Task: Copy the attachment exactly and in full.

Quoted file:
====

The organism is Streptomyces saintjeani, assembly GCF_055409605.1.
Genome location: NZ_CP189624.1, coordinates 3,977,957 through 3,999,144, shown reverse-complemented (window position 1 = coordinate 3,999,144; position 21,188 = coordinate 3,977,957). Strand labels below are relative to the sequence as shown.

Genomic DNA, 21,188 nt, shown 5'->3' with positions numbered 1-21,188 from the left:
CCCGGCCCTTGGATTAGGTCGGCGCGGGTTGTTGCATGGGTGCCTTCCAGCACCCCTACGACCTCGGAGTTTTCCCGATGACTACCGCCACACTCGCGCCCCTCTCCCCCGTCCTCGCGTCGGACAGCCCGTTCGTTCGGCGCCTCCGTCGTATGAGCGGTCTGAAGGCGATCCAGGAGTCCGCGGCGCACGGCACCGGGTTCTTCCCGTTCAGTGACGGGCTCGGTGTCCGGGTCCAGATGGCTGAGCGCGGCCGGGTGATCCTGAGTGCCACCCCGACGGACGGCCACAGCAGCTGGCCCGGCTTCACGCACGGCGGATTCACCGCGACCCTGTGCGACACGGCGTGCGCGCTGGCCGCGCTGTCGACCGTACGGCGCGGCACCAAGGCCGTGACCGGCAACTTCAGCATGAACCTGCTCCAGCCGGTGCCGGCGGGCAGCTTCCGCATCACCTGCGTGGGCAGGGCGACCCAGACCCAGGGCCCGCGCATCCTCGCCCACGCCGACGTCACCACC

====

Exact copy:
The organism is Streptomyces saintjeani, assembly GCF_055409605.1.
Genome location: NZ_CP189624.1, coordinates 3,977,957 through 3,999,144, shown reverse-complemented (window position 1 = coordinate 3,999,144; position 21,188 = coordinate 3,977,957). Strand labels below are relative to the sequence as shown.

Genomic DNA, 21,188 nt, shown 5'->3' with positions numbered 1-21,188 from the left:
CCCGGCCCTTGGATTAGGTCGGCGCGGGTTGTTGCATGGGTGCCTTCCAGCACCCCTACGACCTCGGAGTTTTCCCGATGACTACCGCCACACTCGCGCCCCTCTCCCCCGTCCTCGCGTCGGACAGCCCGTTCGTTCGGCGCCTCCGTCGTATGAGCGGTCTGAAGGCGATCCAGGAGTCCGCGGCGCACGGCACCGGGTTCTTCCCGTTCAGTGACGGGCTCGGTGTCCGGGTCCAGATGGCTGAGCGCGGCCGGGTGATCCTGAGTGCCACCCCGACGGACGGCCACAGCAGCTGGCCCGGCTTCACGCACGGCGGATTCACCGCGACCCTGTGCGACACGGCGTGCGCGCTGGCCGCGCTGTCGACCGTACGGCGCGGCACCAAGGCCGTGACCGGCAACTTCAGCATGAACCTGCTCCAGCCGGTGCCGGCGGGCAGCTTCCGCATCACCTGCGTGGGCAGGGCGACCCAGACCCAGGGCCCGCGCATCCTCGCCCACGCCGACGTCACCACC